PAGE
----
Real Life Mama: Juggling on an empty tank


By Sarah Shrader - Guest columnist



I have heard it a million times: “You can’t pour from an empty cup.” And while yes, that is true in the sense of having an actual cup that is empty and trying to pour from it, I think it is a little off when it comes to mothers.

First of all, it is kind of a misconception that there is only one cup. I don’t know about you, but I constantly feel like I am juggling several cups that I have to dump into daily. Here’s a long drizzle to the Mom cup, a full pour to the work cup, a splash to the wife cup, a trickle to the daughter/sister cup, and if there is any left, a drop to the friend cup.

Sure, in a perfect world, those cups are pretty evenly filled or at least I think that is the goal of everyone. But let’s be honest, as a full-time working mommy, creating the balance in those cups is about as hard as getting kids to sleep every night. Even more so, maintaining that balance lasts about as long a Reagan does before she comes out at bedtime with any and every excuse.

But here’s the thing, ultimately all of my cups are being fueled by one tank inside of me. And while I hate to admit it, when one cup needs more of me, that means that I put less into all the other cups. If I have a sick kid at home, then I am going to dump more in my mom cup which means I will probably be working from home so I’ll steal a little from the work cup.

Work trip or deadlines coming up? Here’s an extra splash for my career cup. Ah, but not without swiping a bit from my mom cup and a little from the husband cup. A friend wants to catch up? Hmm. Which cup do I lift from for this? Certainly, I cannot take any more from my mom cup. And I need all I have in my work cup. Would it be OK to squeeze some out of the wife cup? Or do I just leave the friend cup empty?

Empty.

That’s another misconception. The tank is never really empty. Sure, a cup may be, but that is only because its inventory has been yanked to fill another cup. Stealing from one cup to fill another is a tough decision to make. But it is one that a mother must consciously make daily.

And the mom cup cannot run dry. It just can’t. Oh, trust me, I have run on pure coffee and liquidated prayer before. I have even gotten down to the very last drop, but the mom cup must keep flowing.

Providing us financial stability, the work cup gets a good chunk of me as well. And let’s be real, it is not like that is a cup that can be easily skimped out on. I mean, having a career means being relied upon and comes with responsibilities that cannot be ignored.

Which typically leaves all the other cups as “flex” cups. It’s not on purpose! I try to be the best wife, daughter, sister and friend that I can be. But, sometimes unfortunately, those draw the short stick.

Recently, my tank seemed rather low — like no matter what, I couldn’t fill any of my cups. It probably took me longer than it should have to realize I was leaving out the most important cup.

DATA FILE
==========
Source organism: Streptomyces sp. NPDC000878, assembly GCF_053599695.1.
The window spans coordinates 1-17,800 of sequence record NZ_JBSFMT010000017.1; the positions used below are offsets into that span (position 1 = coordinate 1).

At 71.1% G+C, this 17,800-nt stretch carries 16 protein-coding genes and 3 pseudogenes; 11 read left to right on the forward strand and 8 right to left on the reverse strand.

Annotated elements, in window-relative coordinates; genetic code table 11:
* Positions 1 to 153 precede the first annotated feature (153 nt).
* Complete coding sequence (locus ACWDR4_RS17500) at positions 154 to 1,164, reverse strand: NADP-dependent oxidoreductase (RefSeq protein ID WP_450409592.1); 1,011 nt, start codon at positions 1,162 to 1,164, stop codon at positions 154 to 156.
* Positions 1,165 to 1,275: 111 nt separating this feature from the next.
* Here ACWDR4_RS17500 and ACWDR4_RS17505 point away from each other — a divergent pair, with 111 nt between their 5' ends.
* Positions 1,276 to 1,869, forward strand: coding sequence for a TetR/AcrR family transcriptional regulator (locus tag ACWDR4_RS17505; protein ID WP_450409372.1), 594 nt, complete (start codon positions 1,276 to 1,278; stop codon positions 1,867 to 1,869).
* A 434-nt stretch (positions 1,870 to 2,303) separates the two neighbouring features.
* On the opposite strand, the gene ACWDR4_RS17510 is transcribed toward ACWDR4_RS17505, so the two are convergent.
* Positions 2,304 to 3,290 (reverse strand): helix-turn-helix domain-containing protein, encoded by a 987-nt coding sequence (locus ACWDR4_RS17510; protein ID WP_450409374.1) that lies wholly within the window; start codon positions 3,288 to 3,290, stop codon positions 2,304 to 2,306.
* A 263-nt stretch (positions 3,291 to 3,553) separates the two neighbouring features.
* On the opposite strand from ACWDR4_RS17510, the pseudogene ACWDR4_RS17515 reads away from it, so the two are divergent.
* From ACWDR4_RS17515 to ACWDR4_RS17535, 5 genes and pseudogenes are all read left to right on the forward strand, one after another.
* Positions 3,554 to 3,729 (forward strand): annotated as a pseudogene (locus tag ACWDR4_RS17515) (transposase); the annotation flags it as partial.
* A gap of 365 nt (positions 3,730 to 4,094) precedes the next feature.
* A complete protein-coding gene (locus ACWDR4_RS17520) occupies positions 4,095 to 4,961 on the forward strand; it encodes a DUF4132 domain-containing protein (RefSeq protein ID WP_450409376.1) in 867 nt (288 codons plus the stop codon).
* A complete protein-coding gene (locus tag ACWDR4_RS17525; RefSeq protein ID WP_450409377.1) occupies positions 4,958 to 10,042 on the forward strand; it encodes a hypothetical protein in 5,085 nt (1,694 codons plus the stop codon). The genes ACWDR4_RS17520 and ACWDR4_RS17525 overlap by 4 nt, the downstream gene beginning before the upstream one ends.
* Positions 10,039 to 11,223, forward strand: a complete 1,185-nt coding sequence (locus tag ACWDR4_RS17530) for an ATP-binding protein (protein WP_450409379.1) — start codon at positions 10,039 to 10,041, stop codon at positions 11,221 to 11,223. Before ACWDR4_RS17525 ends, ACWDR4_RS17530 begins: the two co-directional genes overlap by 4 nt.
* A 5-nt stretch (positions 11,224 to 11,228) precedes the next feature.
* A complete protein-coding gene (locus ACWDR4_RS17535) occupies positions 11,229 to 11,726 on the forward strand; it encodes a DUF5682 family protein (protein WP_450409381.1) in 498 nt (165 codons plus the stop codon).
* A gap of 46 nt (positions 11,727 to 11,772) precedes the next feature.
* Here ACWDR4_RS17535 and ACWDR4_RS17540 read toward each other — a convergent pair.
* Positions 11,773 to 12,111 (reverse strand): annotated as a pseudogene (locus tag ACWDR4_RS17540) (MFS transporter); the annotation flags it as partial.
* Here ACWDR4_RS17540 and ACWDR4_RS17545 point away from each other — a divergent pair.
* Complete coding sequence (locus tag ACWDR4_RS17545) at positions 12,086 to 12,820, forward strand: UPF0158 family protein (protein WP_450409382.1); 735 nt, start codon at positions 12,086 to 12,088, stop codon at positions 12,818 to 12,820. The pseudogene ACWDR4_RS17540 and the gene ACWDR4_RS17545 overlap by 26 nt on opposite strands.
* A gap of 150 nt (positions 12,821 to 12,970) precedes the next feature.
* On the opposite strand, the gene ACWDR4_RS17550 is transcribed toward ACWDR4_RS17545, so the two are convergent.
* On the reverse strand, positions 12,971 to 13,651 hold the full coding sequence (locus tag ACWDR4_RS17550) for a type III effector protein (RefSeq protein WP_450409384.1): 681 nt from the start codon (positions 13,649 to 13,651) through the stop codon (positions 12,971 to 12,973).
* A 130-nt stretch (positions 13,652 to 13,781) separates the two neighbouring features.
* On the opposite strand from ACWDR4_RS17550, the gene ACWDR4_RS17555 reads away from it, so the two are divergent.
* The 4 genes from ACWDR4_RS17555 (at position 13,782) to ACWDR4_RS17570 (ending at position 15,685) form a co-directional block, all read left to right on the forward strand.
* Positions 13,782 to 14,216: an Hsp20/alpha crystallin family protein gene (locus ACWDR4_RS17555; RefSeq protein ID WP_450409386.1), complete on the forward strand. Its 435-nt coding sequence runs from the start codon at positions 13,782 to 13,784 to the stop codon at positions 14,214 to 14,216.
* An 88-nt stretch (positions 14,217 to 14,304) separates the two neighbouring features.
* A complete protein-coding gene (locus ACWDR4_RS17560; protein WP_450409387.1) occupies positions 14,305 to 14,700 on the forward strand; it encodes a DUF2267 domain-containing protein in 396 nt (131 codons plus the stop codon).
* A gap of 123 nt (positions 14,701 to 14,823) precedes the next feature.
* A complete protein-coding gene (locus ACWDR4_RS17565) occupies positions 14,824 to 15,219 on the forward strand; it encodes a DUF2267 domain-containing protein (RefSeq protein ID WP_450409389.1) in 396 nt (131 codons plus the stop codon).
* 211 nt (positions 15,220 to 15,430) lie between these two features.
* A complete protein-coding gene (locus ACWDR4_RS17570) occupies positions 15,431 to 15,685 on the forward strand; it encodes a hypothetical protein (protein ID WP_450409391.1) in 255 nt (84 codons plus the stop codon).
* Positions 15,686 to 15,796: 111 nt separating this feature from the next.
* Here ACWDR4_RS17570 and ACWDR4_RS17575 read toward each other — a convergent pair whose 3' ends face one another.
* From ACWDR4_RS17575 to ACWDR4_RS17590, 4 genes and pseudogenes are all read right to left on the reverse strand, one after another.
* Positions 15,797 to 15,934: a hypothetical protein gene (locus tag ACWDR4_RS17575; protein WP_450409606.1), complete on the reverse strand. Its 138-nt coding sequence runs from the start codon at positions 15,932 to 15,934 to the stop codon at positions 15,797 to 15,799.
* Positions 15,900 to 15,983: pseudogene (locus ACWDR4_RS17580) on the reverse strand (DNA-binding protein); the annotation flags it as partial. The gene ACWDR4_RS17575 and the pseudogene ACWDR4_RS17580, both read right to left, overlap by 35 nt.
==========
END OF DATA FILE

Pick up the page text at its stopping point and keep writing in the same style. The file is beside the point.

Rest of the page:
The God cup.

You see, the God cup isn’t like the rest of the cups. It doesn’t pull from my tank. On the contrary, it provides me fuel into my tank to be able to pour into all of my cups.

And it wasn’t like I stopped going to church or praying. I think I just stopped relying on the truth that God could and would carry me through. As my tank seemed to get emptier, I thought I could handle this cup game on my own.

Boy, was I wrong. I cannot handle any of this cup pouring on my own. And honestly, without God, none of the cups or variations even matter anyway.

Thankfully, like He does, God flew in and reminded me that He fills me up, that He is the missing fuel that I had been needing to get back to a full tank. With prayer, praise and trust, I handed over my tank to be refueled by God. Miraculously, my other cups started to build.

One cup or many, they may never be balanced during this chapter in my full-time working Mom life. But I do know that once I again gave it all to Him, I truly felt that all of my cups runneth over (Psalm 23:5).

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By Sarah Shrader

Guest columnist

Sarah (Pitson) Shrader was born and raised in Lima. She is a Lima Central Catholic and Tiffin University graduate. Sarah is a full-time working mama who enjoys writing about her somewhat crazy, always adventurous life as a mother. She lives in Bath Township with her husband, Paul, and their daughters, her writing inspirations, Maylie and Reagan.

Sarah (Pitson) Shrader was born and raised in Lima. She is a Lima Central Catholic and Tiffin University graduate. Sarah is a full-time working mama who enjoys writing about her somewhat crazy, always adventurous life as a mother. She lives in Bath Township with her husband, Paul, and their daughters, her writing inspirations, Maylie and Reagan.

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